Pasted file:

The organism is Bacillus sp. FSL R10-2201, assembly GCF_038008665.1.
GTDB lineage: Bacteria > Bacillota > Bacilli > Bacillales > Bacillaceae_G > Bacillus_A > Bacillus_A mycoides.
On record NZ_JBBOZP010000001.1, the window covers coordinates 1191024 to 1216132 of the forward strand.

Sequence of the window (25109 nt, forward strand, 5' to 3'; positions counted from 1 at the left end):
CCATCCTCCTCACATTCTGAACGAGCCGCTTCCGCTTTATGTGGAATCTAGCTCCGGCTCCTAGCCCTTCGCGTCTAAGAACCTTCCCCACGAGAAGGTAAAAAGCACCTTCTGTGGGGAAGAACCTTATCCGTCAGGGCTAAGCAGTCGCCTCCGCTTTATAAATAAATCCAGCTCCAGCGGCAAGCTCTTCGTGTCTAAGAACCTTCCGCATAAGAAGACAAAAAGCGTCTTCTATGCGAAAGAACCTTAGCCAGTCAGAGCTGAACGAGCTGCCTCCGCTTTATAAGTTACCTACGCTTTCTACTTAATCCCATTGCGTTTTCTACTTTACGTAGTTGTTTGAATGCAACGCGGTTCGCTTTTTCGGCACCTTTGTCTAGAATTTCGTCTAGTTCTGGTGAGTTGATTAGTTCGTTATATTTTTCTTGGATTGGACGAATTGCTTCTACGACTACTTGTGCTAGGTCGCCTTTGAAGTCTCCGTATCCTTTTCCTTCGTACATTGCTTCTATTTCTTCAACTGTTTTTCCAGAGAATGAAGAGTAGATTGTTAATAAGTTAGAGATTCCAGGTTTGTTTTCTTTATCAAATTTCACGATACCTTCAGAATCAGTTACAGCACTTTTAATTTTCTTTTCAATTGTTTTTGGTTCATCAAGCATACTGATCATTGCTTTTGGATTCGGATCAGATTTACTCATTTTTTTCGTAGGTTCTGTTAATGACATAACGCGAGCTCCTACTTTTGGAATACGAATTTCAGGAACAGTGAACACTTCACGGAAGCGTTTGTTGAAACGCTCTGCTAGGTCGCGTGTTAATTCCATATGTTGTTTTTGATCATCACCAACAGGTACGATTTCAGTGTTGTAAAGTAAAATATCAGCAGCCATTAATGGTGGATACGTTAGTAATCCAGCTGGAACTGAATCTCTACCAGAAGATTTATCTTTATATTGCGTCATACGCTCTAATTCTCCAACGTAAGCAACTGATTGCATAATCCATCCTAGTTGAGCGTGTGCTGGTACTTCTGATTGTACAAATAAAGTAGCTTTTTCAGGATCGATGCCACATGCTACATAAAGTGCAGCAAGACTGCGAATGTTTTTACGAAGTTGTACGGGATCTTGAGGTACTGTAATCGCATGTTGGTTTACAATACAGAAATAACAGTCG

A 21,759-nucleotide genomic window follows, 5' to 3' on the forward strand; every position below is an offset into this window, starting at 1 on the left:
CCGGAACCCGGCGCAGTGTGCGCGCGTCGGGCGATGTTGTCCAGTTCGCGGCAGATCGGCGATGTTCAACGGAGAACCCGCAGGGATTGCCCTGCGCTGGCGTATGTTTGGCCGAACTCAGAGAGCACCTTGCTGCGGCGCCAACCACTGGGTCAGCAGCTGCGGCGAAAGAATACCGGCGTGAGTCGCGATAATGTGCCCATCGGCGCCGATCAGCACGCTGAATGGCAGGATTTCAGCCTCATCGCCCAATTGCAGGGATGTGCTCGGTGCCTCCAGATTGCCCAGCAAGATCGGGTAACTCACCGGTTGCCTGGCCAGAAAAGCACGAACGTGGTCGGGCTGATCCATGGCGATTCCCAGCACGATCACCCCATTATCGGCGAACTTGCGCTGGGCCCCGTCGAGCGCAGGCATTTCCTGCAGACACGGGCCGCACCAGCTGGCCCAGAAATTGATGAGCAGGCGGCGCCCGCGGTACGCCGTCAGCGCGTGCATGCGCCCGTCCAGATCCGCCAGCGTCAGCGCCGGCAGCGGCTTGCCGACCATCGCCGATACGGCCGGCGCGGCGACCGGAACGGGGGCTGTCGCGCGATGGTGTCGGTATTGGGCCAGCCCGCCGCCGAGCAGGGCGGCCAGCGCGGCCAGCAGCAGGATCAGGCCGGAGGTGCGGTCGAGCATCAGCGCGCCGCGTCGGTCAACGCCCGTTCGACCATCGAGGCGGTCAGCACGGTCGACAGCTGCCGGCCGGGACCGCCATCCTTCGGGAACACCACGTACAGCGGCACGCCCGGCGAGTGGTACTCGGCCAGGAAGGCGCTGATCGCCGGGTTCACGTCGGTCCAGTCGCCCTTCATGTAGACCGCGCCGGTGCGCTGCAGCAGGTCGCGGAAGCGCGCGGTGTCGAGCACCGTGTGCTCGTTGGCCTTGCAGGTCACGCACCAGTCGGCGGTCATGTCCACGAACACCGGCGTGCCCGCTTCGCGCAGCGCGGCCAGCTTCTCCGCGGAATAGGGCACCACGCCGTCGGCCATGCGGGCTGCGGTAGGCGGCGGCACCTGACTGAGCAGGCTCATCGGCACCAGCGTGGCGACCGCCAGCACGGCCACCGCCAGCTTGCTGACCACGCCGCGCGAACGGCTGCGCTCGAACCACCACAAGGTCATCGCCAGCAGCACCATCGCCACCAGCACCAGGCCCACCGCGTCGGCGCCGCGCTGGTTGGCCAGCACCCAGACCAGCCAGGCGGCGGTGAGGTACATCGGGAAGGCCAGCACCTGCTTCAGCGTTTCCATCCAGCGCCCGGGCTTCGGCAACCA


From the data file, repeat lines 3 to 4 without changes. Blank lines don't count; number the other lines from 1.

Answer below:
On record NZ_JBBOZP010000001.1, the window covers coordinates 1191024 to 1216132 of the forward strand.

Sequence of the window (25109 nt, forward strand, 5' to 3'; positions counted from 1 at the left end):